It's now a bit of conventional wisdom that one of the keys to a successful social media engagement – or PR engagement, for that matter – is to assure that the content is localized for its audience based on geography. The assumption is that by identifying locals, and serving the right, relevant content to them based on their location, we achieve greater success with our communications.
But while this type of local, one-to-one interaction maximizes the potential of social media – meaning you can actually choose this model versus being forced into the one-to-many flow of the past – it also comes at a high opportunity cost.
Many brands are struggling with trying to determine what “local” means from a social media perspective. Here are a few questions marketers I know have faced when trying to reconcile a desire to succeed at social media with the reality of their budgets:
•Do I need a local presence for every single social media platform? A local Twitter handle? A local Facebook group?
•Do I need local representatives – members of my team, the sales team, or customer support teams – in each market?
•Do I need local agencies? Can a single agency handle a multi-location execution?
•Will these localized social media programs require their own local marketing support to make them work? Beyond what I have already planned?
•How will I know if we're “doing social right” in a market if I don't understand the nuances of that city/region/country?
•Say I build and execute a truly local social media strategy. What happens if it doesn't work? How will it look if we retreat from these markets? Will it generate more bad will than it did when our presences were active?
•What are the specific location-based social networks and other local/social/mobile tactics I should be considering that I may not have employed on a corporate level?
These are all great questions, but they are highly tactical in nature. If you are a marketer considering a rollout of hyper-local social media programs as part of your communications strategy, start by asking yourself what you hope to gain by doing so.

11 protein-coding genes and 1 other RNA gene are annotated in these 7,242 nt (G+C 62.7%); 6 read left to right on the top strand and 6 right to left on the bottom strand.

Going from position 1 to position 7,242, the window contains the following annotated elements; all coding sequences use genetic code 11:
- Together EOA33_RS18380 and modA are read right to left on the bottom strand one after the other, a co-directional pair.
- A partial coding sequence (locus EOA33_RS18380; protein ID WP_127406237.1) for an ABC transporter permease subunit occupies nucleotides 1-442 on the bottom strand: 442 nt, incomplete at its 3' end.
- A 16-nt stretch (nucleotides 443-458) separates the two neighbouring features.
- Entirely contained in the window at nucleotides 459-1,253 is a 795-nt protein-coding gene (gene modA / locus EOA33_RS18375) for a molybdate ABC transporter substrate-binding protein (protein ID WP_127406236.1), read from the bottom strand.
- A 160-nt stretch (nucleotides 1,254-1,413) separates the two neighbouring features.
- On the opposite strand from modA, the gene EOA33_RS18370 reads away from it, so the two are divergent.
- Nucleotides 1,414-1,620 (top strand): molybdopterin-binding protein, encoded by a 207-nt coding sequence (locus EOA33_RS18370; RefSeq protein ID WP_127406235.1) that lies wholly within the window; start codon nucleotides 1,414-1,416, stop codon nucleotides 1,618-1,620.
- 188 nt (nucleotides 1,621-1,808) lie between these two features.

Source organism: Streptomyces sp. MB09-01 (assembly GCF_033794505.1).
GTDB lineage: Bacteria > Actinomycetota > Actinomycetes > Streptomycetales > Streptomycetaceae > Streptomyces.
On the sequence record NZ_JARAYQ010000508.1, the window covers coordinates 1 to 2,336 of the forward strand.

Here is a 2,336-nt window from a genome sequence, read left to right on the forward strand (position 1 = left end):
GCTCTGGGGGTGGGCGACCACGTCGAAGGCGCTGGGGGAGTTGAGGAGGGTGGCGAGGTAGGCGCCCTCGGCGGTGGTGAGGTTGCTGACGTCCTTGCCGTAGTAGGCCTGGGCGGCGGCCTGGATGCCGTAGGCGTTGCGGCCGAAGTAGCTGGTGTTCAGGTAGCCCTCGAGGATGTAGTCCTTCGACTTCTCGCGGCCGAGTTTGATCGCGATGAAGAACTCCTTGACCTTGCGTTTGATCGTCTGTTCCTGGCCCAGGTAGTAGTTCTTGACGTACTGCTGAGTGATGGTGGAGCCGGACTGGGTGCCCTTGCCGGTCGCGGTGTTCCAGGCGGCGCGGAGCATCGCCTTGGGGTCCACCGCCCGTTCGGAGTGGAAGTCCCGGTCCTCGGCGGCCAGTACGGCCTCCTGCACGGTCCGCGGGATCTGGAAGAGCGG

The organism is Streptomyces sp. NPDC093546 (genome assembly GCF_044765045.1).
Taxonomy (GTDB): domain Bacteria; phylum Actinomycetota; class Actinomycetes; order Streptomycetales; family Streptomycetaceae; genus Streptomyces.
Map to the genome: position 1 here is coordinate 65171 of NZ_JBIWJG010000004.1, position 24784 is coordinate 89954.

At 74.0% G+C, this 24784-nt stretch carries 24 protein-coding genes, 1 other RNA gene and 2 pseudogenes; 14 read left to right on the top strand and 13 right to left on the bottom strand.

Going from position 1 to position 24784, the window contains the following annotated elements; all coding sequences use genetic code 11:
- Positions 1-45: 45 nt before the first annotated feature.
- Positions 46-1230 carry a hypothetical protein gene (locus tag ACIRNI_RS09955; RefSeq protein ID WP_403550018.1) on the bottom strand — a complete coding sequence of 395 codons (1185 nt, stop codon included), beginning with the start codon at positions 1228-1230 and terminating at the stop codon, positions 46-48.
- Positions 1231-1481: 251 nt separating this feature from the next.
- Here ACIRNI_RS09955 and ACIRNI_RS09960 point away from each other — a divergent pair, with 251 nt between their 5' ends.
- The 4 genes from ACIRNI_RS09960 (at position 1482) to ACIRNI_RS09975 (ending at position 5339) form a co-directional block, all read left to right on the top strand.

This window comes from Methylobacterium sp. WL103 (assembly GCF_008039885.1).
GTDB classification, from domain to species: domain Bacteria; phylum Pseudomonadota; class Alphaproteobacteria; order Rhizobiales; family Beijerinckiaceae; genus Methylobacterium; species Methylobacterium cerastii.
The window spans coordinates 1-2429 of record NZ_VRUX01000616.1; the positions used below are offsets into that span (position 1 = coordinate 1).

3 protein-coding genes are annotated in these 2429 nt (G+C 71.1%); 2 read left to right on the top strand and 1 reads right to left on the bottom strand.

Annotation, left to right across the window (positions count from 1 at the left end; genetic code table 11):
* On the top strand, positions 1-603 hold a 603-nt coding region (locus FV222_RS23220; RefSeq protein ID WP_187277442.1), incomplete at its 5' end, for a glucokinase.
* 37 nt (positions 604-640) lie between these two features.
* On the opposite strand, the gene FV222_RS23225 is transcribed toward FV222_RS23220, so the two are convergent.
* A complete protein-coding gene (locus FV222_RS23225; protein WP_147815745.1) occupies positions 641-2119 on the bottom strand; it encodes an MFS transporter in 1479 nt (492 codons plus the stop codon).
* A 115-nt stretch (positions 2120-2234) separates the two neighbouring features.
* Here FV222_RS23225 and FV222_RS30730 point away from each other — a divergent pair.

Though no marketer likes to draw the ire of the sales team, going local is not an all-or-nothing proposition. Are there certain markets that need a bit more love than others? A great spokesperson or a set of highly influential customers in another? An upcoming regional event that it would be great to support with dedicated social media efforts? Be opportunistic when selecting which regions you tap to extend your program.
To flip the conversation around, how then does a marketer with all of these local strategies make sure they roll up into a program that can be national – and ideally global – in nature?
I think that it won't be long before brands demand global strategies – and KPIs – for integrated PR and social media programs across the world. I say that because I have the good fortune to work with global companies that are testing, and finding, clever solutions to these questions every day. A huge factor in brands getting local social media right is working with a team that brings shared values, reporting, and philosophy to the table – as well as an intimate understanding of what will fly in Madrid, versus Munich versus Melbourne.
While stitching together best-of-breed independent agencies in the US, EMEA, and Asia-Pacific may work in the short term, I sense clients hungering for a single, integrated PR and social media agency they can turn to in every market.
Leslie Campisi is US managing director of Hotwire, and is based in New York. For more of Hotwire's take on the issues that impact marketing and public relations professionals, check out Hotwire's 2012 Digital Trends Report.